• The 4-state variables, such as reg, logic, and integer, default to beginning simulation with all bits at a logic X. In this state are considered uninitialized, until a first value is assigned to the variable for example, by the design reset logic
    • These variables can be defined to begin simulation with some other value using in-line initialization, but this is not synthesizable
  • All 2-state date types begin simulation with a logic 0. It is legal to assign 4-state values to 2-state variables. bits that have an X or Z value in the 4-state type will be translated to a logic 0

  • It is preferable to use 4-state types to represent synthesizable RTL models. The 4-state logic type and the 2-state bit, byte, shortint, int, and longint types are synthesizable they are the same for synthesis compilers but usign 4-state or 2-state primarily affects simulation.

  • The general rule is that a variable must be used when modeling using a procedural blocks (like: always, always_comb, always_ff or always_latch), and a net must be used when modeling using continuous assignments and module instances

  • System Verilog supports the signed and unsigned modifiers

    reg [63:0] u;         // unsigned 64-bit variable
    reg signed [63:0] s;  // signed 64-bit variable
    int s_int;            // signed 32-bit variable
    int unsigned u_int;   // unsigned 32-bit variable
    

  • SystemVerilog static and automatic
    • In modules, begin...end blocks, fork...join blocks, and non-automatic tasks and functions, all storage defaults to static, unless explicitly declared as automatic. menawhile all storage in an automatic task or function is automatic.
    • In Verilog all variables are static, with the expectation that these variables are for modeling hardware, which is also static in nature. At the module level, all variables are static.
    • variables declared as automatic mean that the variable storage is dynamically allocated by the software tool when required, and deallocated when no longer needed.
    • A variable explicitly declared as automatic in a non-automatic task or function will be dynamically created each time the task or function is entered, and only exists until the task or function exits
    • For static variable with an in-line initial value this will be assigned one time, before the start of simulation. Calls to the task or function will not re-initialize the variable.
    • Static variable initialization is not synthesizable. Automatic variable initialization is synthesizable as long as it is only used to represent temporary storage that does not propagate outside of the task, function or procedural block.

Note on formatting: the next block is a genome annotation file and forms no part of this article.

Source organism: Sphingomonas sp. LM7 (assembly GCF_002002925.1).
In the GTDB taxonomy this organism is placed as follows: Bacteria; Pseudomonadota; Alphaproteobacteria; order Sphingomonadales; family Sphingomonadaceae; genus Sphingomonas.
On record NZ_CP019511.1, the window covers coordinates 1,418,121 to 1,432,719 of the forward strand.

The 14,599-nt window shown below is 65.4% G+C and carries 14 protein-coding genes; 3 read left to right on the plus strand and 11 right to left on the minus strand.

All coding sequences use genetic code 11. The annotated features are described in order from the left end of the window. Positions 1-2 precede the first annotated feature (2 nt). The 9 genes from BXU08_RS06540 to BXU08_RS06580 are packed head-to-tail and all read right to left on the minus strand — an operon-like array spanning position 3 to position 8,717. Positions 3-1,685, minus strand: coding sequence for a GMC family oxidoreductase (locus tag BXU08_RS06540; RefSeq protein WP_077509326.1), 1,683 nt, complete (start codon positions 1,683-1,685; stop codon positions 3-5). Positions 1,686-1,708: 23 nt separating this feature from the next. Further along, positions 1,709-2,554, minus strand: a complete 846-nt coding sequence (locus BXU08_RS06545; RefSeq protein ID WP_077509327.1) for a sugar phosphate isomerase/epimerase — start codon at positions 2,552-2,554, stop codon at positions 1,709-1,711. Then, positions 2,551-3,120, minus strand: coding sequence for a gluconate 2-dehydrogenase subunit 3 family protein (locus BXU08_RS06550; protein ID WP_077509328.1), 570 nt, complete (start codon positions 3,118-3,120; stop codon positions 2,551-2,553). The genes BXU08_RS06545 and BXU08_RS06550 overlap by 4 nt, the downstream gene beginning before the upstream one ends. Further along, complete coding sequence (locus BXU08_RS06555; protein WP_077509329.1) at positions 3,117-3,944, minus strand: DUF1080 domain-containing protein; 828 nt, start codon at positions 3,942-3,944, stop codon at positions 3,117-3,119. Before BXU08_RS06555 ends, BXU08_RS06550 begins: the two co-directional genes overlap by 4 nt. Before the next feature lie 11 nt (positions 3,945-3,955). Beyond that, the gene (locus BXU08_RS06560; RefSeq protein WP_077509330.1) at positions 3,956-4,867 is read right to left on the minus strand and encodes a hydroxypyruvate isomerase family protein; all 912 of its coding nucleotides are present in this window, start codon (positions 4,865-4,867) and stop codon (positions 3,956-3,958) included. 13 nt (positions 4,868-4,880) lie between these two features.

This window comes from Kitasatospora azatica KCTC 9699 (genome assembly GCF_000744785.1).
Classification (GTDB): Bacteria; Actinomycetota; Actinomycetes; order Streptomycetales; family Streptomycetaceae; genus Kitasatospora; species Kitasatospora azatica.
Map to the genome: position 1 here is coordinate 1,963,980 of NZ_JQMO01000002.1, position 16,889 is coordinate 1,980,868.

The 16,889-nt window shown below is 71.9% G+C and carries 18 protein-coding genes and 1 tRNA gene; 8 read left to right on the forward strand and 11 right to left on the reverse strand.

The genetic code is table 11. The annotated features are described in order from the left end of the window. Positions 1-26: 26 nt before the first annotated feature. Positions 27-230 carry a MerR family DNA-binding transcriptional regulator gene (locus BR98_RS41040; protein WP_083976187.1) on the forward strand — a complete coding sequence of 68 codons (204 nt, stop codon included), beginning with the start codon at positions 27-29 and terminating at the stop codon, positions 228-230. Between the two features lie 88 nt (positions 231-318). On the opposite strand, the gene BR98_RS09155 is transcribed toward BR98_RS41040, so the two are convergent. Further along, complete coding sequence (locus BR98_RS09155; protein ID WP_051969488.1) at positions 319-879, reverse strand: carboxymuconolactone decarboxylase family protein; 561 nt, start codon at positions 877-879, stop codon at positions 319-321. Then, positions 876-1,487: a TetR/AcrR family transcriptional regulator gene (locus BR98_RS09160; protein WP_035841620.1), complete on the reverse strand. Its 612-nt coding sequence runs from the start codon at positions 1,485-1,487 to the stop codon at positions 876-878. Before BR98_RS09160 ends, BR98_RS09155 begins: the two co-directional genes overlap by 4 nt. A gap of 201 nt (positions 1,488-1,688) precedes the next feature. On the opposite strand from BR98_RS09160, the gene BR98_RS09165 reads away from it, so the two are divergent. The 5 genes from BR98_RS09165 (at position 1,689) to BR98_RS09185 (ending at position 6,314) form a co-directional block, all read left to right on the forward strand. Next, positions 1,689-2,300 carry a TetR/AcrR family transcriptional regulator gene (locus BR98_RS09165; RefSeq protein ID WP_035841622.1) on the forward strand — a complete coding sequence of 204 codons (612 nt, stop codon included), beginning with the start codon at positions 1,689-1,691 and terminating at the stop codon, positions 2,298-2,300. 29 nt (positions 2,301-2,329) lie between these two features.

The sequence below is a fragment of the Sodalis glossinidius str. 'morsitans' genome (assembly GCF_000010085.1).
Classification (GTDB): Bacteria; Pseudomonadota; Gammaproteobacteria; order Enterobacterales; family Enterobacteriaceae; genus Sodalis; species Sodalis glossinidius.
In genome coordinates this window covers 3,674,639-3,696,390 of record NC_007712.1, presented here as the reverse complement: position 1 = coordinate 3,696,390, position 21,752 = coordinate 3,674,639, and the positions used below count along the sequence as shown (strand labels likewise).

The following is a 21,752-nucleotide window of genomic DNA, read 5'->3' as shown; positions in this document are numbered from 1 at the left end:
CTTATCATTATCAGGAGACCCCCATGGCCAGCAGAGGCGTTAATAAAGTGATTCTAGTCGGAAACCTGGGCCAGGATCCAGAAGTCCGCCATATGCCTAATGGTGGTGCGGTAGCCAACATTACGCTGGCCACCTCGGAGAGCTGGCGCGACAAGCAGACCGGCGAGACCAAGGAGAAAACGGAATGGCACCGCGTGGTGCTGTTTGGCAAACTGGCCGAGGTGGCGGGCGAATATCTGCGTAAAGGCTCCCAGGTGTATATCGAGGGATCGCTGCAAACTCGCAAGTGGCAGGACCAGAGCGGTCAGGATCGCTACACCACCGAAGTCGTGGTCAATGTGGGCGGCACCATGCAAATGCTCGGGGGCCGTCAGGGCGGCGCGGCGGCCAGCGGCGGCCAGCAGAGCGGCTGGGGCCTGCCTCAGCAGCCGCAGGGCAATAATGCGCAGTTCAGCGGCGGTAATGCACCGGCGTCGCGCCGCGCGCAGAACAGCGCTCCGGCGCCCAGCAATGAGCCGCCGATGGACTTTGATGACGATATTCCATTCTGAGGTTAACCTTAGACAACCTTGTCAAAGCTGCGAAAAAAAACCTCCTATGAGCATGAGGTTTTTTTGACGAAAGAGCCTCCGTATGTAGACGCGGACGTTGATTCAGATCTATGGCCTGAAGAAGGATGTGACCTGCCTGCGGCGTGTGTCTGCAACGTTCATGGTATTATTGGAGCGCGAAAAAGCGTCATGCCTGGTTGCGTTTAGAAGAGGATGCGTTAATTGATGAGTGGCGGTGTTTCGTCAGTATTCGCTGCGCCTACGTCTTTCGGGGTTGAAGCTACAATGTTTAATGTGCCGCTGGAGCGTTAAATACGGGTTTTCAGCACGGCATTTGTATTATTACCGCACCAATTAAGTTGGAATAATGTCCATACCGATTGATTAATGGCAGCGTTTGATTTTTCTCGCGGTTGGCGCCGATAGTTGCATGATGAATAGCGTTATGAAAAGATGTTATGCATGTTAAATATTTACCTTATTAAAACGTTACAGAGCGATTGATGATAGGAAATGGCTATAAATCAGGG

• SystemVerilog Constants:
    • parameter: Accessible outside of the module, it can be overwritten when instantiating a module and are assgined at compile time
    • localparam: Private parameter, cannot be overwritten
    • specparam: used to define temporary constants
    • constant: used to declare constant data types

        parameter port_id = 5;
        parameter cache_line_width = 256;
        localparam initial_state = 2;
        localparam binlocalconst = 4'b1100;
        const logic [23:0] C1 = 7; // 24-bit constant
        const int C2 = 15; // 32-bit constant
        const real C3 = 3.14; // real constant

Operators

Type Name Description # of operators Example
Arithmetic + / += Sum Two or more
assign x = a + b;
Arithmetic - / -= Subsctract Two or more
assign x = a - b;
Arithmetic * / *= Multiply Two or more
assign x = a * b;
Arithmetic / / /= Division Two or more
assign x = a / b;
Arithmetic % / %= Modulo Two or more
assign x = a % b;
Arithmetic *** Exponent Two or more
assign x = a *** b;
Logic ! Not One
 if (!signal) 
Logic && And Two
 if (reset && signal) 
Logic || Or Two
 if (reset || signal)  
Relationals > Greater than Two
 
Relationals < Less than Two
 
Relationals >= Greater or equal than Two
 
Relationals <= Less or equal than Two
 
Equality == Equality Two
 if (reset == 1'b0) 
Equality != Inequality Two
 if (reset != 1'b1) 
Equality === Case Equality Two
 
Equality !== Case Inequality Two
 
Bitwise ~ Not One
 assign x = ~a; 
Bitwise & / &= And Two
 assign x = a & b; 
Bitwise | / |= Or Two
 assign x = a | b; 
Bitwise ^ / ^= Xor Two
 assign x = a ^ b; 
Bitwise ~^ Xnor Two
 assign x = a ~^ b; 
Reduction & And One
 
Reduction ~& Nand One
 
Reduction | Or One
 
Reduction ~| Nor One
 
Reduction ^ Xor One
 
Reduction ~^ Xnor One
 
Shift >> / >>= Right Shift Two
 
Shift << / <<= Left Shift Two
 
Shift >>> / >>>= Arithmetic Right Shift Two
 
Shift <<< / <<<= Arithmetic Left Shift Two
 
Concatenation { } Concatenation Two or more
assign x = {a, b};
Replication {{ }} Replication Two or more
assign x = {a{b}};
Conditional ?: Conditional Two or more
assign x = (a == b)? 1 : 0;
Auto inc/dec ++ / -- Auto inc/dec One
x++;
Logic Eval -> / <-> Logic Evaluation TBD
x--;
Packaging {<<{}} / {>>{}} Packaging TBD
 

Packed & Unpacked

  • Verilog had only one type of array meanwhile SystemVerilog arrays can be either packed or unpacked.
  • A packed array is treated as both an array and a single value, the packed dimensions are specified before the variable name and increase horizontal size (describe columns). E.g. bit [3:0][7:0] mybytes; is a packed array that is stored as a contiguous set of bits